Data scientist Benjamin Ruddell, director of the FEWSION project at Northern Arizona University and a leading expert on supply chains, is available to discuss the effects of the Russian cyberattack that shut down the Colonial Pipeline, which originates in Texas and supplies about half of the oil used on the East Coast for flying and driving.
Ruddell highlighted a number of factors that are exacerbating the severe effects of the shutdown, including the Jones Act, which prevents the use of tanker ships to move fuel around the failed pipeline in this case, and the risks inherent in relying on pipelines, which diminishes the diversity and resilience of the fuel pipeline.
Contact: Benjamin Ruddell, director, School of Informatics, Computing, and Cyber Systems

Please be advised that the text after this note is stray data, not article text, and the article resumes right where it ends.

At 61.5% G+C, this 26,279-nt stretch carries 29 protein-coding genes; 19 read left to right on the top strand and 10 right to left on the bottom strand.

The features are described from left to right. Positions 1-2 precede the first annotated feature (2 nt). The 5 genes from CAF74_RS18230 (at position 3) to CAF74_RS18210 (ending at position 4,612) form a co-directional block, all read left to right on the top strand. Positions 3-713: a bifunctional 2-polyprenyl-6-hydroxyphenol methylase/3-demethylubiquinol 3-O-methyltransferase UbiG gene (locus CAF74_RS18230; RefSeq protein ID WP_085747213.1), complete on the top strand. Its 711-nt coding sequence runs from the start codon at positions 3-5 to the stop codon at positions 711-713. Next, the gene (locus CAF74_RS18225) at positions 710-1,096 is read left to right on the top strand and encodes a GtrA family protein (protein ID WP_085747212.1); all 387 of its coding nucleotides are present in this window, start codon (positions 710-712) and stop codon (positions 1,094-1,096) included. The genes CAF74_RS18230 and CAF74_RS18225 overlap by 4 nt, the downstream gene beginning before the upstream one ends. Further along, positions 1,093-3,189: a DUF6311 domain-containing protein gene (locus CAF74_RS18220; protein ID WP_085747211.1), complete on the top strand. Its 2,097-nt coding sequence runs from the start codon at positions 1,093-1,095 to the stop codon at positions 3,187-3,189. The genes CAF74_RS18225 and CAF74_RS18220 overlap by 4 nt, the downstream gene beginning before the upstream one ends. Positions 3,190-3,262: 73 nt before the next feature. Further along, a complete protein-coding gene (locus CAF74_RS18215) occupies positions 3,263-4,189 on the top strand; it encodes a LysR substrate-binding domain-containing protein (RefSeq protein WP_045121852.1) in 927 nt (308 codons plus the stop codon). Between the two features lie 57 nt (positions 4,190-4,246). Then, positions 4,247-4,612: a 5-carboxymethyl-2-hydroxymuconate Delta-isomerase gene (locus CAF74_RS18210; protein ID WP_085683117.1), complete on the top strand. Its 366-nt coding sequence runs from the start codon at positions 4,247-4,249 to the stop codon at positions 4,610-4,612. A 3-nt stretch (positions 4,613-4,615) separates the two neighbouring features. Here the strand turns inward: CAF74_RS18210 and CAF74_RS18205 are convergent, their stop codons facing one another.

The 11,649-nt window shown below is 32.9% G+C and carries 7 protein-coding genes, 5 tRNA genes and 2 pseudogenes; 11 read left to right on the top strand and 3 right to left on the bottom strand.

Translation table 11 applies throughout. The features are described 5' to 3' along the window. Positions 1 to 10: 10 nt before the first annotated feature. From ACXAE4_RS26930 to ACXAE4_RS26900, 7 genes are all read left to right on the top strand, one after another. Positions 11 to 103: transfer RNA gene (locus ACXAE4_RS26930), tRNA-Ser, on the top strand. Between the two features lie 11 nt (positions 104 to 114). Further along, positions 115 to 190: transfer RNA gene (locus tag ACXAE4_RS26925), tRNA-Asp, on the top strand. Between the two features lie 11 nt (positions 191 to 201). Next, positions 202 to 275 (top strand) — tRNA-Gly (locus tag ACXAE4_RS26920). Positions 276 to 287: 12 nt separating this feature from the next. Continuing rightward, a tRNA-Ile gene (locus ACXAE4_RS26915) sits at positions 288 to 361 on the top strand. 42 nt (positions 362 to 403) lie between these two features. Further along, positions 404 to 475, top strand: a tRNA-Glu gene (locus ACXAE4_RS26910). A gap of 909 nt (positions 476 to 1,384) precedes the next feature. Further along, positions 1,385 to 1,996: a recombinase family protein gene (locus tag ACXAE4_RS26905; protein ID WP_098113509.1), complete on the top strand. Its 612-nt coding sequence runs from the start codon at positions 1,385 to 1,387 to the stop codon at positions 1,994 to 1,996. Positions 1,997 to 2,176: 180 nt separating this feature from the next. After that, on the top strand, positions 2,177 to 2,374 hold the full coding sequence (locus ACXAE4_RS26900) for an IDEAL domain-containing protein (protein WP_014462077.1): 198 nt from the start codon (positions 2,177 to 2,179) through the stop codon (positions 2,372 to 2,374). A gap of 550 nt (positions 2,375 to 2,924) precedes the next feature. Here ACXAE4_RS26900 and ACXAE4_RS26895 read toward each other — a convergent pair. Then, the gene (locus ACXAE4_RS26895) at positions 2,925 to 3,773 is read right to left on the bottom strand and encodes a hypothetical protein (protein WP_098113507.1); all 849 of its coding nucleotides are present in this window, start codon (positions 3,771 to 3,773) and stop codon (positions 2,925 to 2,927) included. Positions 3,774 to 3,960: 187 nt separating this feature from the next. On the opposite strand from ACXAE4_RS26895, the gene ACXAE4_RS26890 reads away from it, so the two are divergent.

- (928) 523-3124
- [email protected]
- “When a fuel pipeline shuts down, it tends to create a severe problem because of a lack of alternative sources—unlike, by contrast, goods that are moved by trucks.”
- “This cybersecurity failure underlines the vulnerability of all kinds of critical infrastructures to failure and reinforces the need to focus on resilient strategies. Because no system is safe, resilience is key.”
About Dr. Ruddell
Data scientist Ben Ruddell is director of the FEWSION project at Northern Arizona University and a leading expert on supply chains. Ben directs the $4 million FEWSION project funded by the National Science Foundation. FEWSION has built the first complete empirical description (with correlating maps) of the U.S. food, energy and water system supply chain (the FEW Nexus) so that every citizen and policymaker can see from where their food, water, fuel and a total of 46 different commodities come. He is also a professor and director of the School of Informatics, Computing, and Cyber Systems at NAU, known for its top scientific research programs. He has also led research projects funded by NASA, USDA, USGS, the Department of Defense, private foundations and several cities.